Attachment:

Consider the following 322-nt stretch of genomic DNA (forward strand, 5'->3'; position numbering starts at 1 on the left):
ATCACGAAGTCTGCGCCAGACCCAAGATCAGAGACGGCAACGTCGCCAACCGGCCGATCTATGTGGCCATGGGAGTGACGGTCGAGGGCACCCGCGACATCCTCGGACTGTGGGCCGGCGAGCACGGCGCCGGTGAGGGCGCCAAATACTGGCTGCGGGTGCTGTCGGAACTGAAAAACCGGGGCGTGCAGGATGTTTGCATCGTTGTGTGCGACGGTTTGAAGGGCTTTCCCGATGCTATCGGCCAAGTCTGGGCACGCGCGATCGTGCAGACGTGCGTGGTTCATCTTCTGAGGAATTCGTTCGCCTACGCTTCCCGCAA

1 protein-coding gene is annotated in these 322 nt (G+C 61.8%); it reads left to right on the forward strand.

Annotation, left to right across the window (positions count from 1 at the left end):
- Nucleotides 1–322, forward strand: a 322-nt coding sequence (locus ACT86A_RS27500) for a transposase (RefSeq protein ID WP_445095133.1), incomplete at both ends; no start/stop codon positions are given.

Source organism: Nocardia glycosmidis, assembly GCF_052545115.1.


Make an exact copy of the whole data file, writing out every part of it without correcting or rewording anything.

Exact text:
Consider the following 322-nt stretch of genomic DNA (forward strand, 5'->3'; position numbering starts at 1 on the left):
ATCACGAAGTCTGCGCCAGACCCAAGATCAGAGACGGCAACGTCGCCAACCGGCCGATCTATGTGGCCATGGGAGTGACGGTCGAGGGCACCCGCGACATCCTCGGACTGTGGGCCGGCGAGCACGGCGCCGGTGAGGGCGCCAAATACTGGCTGCGGGTGCTGTCGGAACTGAAAAACCGGGGCGTGCAGGATGTTTGCATCGTTGTGTGCGACGGTTTGAAGGGCTTTCCCGATGCTATCGGCCAAGTCTGGGCACGCGCGATCGTGCAGACGTGCGTGGTTCATCTTCTGAGGAATTCGTTCGCCTACGCTTCCCGCAA

1 protein-coding gene is annotated in these 322 nt (G+C 61.8%); it reads left to right on the forward strand.

Annotation, left to right across the window (positions count from 1 at the left end):
- Nucleotides 1–322, forward strand: a 322-nt coding sequence (locus ACT86A_RS27500) for a transposase (RefSeq protein ID WP_445095133.1), incomplete at both ends; no start/stop codon positions are given.

Source organism: Nocardia glycosmidis, assembly GCF_052545115.1.